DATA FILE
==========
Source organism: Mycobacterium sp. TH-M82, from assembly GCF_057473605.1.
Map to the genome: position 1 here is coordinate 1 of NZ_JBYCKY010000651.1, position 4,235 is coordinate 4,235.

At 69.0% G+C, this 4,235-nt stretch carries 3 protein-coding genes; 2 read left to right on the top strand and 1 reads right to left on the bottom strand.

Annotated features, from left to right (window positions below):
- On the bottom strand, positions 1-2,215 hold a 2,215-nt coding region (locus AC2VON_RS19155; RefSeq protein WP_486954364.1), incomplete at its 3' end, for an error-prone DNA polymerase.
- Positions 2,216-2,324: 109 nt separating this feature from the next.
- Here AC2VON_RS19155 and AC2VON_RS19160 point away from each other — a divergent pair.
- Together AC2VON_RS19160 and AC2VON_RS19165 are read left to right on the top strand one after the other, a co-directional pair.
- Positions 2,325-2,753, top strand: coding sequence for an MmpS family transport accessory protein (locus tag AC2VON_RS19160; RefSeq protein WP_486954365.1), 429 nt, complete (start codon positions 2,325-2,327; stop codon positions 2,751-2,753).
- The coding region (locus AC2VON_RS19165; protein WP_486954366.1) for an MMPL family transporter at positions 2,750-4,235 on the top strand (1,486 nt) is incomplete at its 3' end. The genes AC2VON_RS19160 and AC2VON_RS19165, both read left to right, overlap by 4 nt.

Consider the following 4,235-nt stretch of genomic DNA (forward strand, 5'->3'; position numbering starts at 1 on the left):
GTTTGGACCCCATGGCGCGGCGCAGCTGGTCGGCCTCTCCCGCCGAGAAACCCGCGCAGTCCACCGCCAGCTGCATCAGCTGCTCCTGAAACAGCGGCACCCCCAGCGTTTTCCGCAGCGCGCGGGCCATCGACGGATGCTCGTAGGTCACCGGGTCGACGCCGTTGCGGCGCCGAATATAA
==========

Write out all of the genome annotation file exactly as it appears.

Source organism: Mycobacterium sp. TH-M82, from assembly GCF_057473605.1.
Map to the genome: position 1 here is coordinate 1 of NZ_JBYCKY010000651.1, position 4,235 is coordinate 4,235.

At 69.0% G+C, this 4,235-nt stretch carries 3 protein-coding genes; 2 read left to right on the top strand and 1 reads right to left on the bottom strand.

Annotated features, from left to right (window positions below):
- On the bottom strand, positions 1-2,215 hold a 2,215-nt coding region (locus AC2VON_RS19155; RefSeq protein WP_486954364.1), incomplete at its 3' end, for an error-prone DNA polymerase.
- Positions 2,216-2,324: 109 nt separating this feature from the next.
- Here AC2VON_RS19155 and AC2VON_RS19160 point away from each other — a divergent pair.
- Together AC2VON_RS19160 and AC2VON_RS19165 are read left to right on the top strand one after the other, a co-directional pair.
- Positions 2,325-2,753, top strand: coding sequence for an MmpS family transport accessory protein (locus tag AC2VON_RS19160; RefSeq protein WP_486954365.1), 429 nt, complete (start codon positions 2,325-2,327; stop codon positions 2,751-2,753).
- The coding region (locus AC2VON_RS19165; protein WP_486954366.1) for an MMPL family transporter at positions 2,750-4,235 on the top strand (1,486 nt) is incomplete at its 3' end. The genes AC2VON_RS19160 and AC2VON_RS19165, both read left to right, overlap by 4 nt.

Consider the following 4,235-nt stretch of genomic DNA (forward strand, 5'->3'; position numbering starts at 1 on the left):
GTTTGGACCCCATGGCGCGGCGCAGCTGGTCGGCCTCTCCCGCCGAGAAACCCGCGCAGTCCACCGCCAGCTGCATCAGCTGCTCCTGAAACAGCGGCACCCCCAGCGTTTTCCGCAGCGCGCGGGCCATCGACGGATGCTCGTAGGTCACCGGGTCGACGCCGTTGCGGCGCCGAATATAA